Last time I outlined the key questions you need to think about when you start to design your monitoring system. It is important of course to keep alive the link between collecting data and telling your impact story.

Being able to properly articulate the changes that you are making or contributing towards is essential if you want to have a great relationship with the community of supporters, donors and beneficiaries that you have built up around you. Sure it is important to have good case studies, but those case studies are valuable when they illustrate broader trends and are the human face of the successes that you have achieved. That means having robust data and a robust monitoring system that produces that data.

Fortunately a good monitoring system is something that most people can agree on and a framework for what a good monitoring system looks like is available. I’ve shown the PMDPro version below.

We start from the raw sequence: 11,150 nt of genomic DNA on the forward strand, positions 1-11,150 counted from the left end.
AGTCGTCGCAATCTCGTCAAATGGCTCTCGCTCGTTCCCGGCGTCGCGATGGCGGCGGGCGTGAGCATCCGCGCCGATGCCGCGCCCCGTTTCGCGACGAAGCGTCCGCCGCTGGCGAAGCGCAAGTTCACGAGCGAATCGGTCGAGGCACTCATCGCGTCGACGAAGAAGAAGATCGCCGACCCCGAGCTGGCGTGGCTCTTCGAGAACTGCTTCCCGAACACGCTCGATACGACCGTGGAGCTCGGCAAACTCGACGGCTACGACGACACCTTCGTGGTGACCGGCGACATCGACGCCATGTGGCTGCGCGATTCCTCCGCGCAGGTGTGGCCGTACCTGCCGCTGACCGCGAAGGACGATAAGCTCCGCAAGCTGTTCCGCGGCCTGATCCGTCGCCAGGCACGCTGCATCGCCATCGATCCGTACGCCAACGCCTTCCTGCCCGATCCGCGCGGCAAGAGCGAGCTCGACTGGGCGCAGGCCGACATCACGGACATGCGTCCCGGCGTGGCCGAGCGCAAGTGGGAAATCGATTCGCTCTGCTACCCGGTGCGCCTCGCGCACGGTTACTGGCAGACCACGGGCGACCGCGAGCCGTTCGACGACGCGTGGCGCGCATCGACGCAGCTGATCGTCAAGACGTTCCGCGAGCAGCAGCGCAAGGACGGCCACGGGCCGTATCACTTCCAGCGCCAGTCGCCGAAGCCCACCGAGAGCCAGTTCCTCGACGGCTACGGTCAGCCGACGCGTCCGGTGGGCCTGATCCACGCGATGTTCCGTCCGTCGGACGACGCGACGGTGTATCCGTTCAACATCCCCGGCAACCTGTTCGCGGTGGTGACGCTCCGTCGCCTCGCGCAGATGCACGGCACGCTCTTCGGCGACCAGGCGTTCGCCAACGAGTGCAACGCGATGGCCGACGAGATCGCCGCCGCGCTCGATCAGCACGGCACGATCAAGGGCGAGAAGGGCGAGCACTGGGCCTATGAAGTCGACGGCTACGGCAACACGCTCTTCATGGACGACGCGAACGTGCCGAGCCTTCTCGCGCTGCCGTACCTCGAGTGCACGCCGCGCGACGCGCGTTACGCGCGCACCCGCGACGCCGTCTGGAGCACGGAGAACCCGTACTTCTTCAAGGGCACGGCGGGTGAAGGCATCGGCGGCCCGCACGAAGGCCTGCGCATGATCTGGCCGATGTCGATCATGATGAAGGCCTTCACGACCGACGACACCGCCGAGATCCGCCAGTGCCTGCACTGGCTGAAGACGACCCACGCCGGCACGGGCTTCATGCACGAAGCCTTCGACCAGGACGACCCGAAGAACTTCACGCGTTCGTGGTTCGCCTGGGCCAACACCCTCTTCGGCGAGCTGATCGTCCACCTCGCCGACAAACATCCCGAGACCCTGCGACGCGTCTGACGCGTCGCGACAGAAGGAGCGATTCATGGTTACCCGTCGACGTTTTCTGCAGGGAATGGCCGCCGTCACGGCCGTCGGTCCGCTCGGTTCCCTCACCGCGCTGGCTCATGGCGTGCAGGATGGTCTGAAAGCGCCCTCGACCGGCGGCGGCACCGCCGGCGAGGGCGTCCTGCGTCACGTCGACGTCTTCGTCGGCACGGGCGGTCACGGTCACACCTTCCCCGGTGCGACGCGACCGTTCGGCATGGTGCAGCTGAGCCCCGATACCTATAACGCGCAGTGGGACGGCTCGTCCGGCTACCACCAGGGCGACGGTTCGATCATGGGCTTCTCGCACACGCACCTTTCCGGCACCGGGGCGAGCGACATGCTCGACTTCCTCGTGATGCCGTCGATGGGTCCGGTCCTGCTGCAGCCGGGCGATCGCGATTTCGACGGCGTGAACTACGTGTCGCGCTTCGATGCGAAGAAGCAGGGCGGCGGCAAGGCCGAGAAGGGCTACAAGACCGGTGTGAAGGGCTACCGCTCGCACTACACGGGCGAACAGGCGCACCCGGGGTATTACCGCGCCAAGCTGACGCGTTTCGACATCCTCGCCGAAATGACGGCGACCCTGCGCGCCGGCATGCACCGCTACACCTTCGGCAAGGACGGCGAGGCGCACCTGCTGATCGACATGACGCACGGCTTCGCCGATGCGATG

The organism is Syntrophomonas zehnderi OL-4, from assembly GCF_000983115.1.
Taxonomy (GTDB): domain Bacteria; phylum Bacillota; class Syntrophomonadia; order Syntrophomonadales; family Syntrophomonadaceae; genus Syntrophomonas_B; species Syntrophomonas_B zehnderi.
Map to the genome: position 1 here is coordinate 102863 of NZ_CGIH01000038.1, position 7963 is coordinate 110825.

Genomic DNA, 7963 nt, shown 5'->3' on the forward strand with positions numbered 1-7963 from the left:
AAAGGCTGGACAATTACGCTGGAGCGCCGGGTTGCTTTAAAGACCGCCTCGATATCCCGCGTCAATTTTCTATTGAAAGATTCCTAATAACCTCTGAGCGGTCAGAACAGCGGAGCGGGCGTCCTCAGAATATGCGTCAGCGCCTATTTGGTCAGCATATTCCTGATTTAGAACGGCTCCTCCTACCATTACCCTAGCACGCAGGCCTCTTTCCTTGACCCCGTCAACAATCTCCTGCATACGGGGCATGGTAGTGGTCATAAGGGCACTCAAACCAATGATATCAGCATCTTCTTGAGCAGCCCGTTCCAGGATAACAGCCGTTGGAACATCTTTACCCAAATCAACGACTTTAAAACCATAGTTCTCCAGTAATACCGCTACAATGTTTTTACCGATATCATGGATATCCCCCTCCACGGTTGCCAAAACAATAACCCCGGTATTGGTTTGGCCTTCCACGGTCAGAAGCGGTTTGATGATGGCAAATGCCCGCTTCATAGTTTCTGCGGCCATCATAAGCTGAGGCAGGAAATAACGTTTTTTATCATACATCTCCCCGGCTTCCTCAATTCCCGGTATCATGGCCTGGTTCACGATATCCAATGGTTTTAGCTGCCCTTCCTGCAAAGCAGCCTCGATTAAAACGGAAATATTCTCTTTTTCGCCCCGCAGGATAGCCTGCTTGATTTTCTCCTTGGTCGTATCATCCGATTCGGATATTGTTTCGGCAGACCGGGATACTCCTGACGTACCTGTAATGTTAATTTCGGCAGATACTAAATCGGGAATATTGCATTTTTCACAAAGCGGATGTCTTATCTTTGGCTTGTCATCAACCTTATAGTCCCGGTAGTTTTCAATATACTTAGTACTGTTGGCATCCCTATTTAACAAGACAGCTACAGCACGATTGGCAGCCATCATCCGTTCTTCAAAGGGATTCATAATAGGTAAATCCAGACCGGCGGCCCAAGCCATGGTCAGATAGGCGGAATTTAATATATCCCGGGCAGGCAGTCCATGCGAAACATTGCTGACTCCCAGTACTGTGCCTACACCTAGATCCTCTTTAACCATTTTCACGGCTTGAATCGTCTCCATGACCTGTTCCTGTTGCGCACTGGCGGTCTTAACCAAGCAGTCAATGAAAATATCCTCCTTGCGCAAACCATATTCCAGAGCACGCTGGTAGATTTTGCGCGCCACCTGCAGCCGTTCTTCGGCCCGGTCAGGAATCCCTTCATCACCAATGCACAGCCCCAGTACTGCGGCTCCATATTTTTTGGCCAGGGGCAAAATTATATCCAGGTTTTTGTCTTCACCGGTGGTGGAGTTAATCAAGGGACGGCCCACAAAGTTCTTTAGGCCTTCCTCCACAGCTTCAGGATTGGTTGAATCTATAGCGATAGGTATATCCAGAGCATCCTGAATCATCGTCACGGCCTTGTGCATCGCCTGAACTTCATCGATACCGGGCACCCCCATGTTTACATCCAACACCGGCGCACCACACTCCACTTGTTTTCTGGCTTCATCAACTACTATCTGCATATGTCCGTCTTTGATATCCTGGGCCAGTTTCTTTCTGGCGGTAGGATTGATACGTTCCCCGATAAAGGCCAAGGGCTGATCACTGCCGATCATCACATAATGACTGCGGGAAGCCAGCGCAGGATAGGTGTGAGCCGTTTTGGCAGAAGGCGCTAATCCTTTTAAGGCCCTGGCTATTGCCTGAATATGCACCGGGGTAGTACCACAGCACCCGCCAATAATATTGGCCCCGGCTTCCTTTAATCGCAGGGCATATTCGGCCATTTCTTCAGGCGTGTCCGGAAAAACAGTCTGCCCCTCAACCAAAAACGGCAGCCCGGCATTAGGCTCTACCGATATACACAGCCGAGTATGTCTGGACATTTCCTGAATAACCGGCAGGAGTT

© Copyright 2017 PM4NGOs (Creative Commons License)

© Copyright 2017 PM4NGOs (Creative Commons License)

Sometimes the columns are in a different order, but all versions include columns that tell you why you’re collecting what type of data, when, from whom and for whom. Having this clear and implementing such a plan will help you to tell a strong impact story because you will be able to plan in advance what kind of data you need, when you need it by and how you will get that data.

Of course getting to this stage assumes that you have already confirmed (in a participatory manner with the beneficiaries that will be affected by this intervention and with the donors funding the intervention) what the goal, outcomes, outputs, activities and inputs are for the programme or project. If you still need to do that, step away from this blog and email me instead for help on getting those right.

This gives you time and space to focus on delivering your intervention and celebrating the change that you are contributing towards!


Leave a Reply

Avatar placeholder

Your email address will not be published. Required fields are marked *

This site uses Akismet to reduce spam. Learn how your comment data is processed.